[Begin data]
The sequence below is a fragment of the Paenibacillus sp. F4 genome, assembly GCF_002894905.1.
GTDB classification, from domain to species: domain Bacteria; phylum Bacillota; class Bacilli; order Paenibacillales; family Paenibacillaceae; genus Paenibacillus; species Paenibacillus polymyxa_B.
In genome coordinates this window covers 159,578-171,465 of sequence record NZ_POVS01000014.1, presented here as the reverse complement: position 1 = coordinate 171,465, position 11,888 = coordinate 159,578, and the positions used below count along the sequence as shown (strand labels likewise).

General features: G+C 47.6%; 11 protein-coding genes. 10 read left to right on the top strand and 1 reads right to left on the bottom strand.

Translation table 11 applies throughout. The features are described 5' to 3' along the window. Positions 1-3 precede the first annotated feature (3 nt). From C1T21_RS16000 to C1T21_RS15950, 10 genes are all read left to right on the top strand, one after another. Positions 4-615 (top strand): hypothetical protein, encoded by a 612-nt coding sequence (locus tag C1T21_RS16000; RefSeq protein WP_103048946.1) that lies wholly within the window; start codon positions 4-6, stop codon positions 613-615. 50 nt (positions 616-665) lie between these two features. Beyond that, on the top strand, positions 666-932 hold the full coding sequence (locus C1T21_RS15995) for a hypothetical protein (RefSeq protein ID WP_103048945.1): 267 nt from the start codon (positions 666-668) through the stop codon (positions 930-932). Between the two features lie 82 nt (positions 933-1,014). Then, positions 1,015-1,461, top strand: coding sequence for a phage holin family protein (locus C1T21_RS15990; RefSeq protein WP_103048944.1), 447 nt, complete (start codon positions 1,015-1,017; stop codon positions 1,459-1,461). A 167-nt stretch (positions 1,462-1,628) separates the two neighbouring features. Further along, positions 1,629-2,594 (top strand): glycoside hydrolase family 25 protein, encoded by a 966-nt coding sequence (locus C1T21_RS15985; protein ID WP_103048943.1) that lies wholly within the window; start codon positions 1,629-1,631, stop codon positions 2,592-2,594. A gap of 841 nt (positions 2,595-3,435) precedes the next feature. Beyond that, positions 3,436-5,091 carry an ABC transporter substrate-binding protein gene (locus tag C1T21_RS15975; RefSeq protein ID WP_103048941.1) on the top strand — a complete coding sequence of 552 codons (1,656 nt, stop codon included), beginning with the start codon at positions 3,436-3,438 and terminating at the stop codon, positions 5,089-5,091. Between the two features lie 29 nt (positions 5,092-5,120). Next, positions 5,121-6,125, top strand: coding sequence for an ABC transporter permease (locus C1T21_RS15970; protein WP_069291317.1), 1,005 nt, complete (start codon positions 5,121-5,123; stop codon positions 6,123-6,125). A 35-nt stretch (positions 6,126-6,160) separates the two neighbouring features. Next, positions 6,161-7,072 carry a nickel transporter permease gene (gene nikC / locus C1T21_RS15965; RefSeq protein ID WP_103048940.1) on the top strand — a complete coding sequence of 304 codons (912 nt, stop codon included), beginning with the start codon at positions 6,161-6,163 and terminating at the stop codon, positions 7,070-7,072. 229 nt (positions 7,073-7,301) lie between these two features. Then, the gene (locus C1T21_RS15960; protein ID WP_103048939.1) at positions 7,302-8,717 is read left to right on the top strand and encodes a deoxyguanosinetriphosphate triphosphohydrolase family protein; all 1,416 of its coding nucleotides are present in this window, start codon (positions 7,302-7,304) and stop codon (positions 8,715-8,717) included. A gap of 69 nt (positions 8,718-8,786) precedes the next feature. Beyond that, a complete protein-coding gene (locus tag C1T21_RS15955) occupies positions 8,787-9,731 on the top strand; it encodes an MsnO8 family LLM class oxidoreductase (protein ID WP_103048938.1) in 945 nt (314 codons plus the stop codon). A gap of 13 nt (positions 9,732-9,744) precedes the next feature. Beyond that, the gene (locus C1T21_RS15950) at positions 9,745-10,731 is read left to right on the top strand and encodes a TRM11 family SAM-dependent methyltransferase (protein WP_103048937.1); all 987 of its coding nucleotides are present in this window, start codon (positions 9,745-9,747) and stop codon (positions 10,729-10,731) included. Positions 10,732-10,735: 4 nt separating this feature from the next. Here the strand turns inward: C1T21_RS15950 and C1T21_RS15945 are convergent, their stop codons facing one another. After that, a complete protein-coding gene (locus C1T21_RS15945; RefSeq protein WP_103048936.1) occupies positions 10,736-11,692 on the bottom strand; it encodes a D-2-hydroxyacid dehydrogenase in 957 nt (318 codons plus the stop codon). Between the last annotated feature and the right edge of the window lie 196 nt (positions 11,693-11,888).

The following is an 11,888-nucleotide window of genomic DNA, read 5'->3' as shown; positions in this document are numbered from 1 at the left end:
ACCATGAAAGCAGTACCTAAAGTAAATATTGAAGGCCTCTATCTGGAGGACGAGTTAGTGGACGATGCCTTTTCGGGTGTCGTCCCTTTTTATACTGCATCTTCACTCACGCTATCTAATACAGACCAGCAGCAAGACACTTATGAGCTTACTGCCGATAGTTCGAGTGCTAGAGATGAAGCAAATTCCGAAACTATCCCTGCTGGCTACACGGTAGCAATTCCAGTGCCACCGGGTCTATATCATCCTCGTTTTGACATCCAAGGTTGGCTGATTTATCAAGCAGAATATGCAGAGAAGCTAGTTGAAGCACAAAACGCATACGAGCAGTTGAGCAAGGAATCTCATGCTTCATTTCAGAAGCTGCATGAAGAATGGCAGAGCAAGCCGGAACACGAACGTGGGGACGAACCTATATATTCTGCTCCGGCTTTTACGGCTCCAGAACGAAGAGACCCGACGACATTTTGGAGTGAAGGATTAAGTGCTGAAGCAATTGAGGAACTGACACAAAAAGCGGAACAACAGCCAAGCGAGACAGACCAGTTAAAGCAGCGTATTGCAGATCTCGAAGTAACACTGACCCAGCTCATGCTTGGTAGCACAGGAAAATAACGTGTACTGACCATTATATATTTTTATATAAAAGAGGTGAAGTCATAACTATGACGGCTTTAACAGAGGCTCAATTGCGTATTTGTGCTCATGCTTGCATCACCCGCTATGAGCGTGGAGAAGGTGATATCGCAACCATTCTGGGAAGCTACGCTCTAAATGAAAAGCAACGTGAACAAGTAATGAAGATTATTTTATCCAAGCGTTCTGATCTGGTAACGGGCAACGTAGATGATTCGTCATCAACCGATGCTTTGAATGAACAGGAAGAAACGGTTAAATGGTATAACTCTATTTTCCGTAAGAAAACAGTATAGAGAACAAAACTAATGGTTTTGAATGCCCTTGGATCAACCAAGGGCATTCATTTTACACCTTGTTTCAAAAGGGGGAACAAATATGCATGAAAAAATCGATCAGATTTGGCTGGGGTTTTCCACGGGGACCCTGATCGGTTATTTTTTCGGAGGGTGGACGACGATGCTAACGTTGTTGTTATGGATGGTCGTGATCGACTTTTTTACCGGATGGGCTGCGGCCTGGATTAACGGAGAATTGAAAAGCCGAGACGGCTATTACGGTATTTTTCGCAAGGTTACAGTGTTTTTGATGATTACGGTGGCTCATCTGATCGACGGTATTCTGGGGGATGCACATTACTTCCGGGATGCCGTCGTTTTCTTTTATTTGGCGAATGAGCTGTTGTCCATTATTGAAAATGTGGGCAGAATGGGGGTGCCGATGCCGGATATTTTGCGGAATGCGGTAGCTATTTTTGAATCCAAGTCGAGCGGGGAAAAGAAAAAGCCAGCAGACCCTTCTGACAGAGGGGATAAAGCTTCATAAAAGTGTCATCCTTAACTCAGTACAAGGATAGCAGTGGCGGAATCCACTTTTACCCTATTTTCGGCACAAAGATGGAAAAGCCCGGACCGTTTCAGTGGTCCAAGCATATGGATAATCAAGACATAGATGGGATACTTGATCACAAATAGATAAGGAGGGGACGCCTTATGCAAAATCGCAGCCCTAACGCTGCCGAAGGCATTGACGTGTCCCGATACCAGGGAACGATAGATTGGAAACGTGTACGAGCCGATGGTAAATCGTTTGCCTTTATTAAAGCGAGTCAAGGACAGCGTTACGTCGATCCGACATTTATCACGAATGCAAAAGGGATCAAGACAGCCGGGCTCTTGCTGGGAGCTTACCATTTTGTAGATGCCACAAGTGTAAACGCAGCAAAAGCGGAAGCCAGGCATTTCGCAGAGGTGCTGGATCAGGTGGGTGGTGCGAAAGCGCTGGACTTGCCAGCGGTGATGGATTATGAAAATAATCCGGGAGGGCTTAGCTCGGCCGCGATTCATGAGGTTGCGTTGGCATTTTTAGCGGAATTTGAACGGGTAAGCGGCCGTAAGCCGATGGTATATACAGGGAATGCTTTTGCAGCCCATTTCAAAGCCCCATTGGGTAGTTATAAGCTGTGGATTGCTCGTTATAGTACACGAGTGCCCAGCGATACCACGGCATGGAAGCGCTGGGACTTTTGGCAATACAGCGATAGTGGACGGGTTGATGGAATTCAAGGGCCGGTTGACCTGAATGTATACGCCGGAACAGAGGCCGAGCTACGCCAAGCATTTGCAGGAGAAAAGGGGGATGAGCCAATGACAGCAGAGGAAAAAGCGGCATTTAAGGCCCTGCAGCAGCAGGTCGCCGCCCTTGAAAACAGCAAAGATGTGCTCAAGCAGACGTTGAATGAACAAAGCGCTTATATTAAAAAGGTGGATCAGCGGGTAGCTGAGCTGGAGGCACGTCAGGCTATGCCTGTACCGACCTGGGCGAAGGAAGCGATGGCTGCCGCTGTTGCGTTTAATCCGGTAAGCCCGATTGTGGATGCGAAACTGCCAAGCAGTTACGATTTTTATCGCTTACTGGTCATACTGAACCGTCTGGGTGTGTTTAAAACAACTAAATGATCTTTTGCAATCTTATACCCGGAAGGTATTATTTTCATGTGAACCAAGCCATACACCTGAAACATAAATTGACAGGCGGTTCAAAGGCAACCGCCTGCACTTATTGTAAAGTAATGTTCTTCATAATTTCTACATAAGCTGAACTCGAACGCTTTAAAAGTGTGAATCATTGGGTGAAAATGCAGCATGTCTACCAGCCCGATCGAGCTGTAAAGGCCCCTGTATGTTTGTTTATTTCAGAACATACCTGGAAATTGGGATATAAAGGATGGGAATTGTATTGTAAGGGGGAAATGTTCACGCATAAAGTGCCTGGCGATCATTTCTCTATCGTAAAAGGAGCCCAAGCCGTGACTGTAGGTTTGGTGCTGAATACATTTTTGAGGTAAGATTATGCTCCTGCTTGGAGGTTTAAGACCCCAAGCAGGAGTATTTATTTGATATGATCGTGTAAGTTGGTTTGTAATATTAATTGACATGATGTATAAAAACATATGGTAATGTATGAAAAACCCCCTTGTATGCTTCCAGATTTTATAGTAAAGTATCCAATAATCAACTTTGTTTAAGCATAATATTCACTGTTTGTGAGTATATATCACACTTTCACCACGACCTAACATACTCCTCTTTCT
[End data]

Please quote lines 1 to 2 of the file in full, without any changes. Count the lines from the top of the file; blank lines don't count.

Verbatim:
The sequence below is a fragment of the Paenibacillus sp. F4 genome, assembly GCF_002894905.1.
GTDB classification, from domain to species: domain Bacteria; phylum Bacillota; class Bacilli; order Paenibacillales; family Paenibacillaceae; genus Paenibacillus; species Paenibacillus polymyxa_B.